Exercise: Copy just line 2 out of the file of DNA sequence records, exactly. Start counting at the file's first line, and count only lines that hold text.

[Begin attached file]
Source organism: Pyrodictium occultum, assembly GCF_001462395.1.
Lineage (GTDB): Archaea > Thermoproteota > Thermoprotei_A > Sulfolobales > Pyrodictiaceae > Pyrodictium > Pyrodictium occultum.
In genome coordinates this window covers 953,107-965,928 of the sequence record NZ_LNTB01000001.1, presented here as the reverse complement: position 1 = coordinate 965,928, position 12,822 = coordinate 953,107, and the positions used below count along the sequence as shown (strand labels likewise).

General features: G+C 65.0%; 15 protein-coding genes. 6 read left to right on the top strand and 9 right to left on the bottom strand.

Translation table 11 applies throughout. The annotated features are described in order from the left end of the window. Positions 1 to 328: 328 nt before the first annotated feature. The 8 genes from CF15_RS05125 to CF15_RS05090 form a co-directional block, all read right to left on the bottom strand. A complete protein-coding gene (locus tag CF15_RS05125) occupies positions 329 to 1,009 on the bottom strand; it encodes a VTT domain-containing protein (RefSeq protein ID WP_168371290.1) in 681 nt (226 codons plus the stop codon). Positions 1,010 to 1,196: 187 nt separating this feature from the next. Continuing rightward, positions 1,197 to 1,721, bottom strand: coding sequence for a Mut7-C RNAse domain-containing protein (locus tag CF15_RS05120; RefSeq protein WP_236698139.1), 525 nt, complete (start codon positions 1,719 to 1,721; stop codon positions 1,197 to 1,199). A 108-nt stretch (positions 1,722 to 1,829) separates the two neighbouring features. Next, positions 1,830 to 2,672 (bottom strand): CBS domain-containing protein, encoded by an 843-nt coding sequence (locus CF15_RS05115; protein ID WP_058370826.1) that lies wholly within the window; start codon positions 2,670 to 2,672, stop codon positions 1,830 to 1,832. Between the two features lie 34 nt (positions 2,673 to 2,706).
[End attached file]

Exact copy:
Lineage (GTDB): Archaea > Thermoproteota > Thermoprotei_A > Sulfolobales > Pyrodictiaceae > Pyrodictium > Pyrodictium occultum.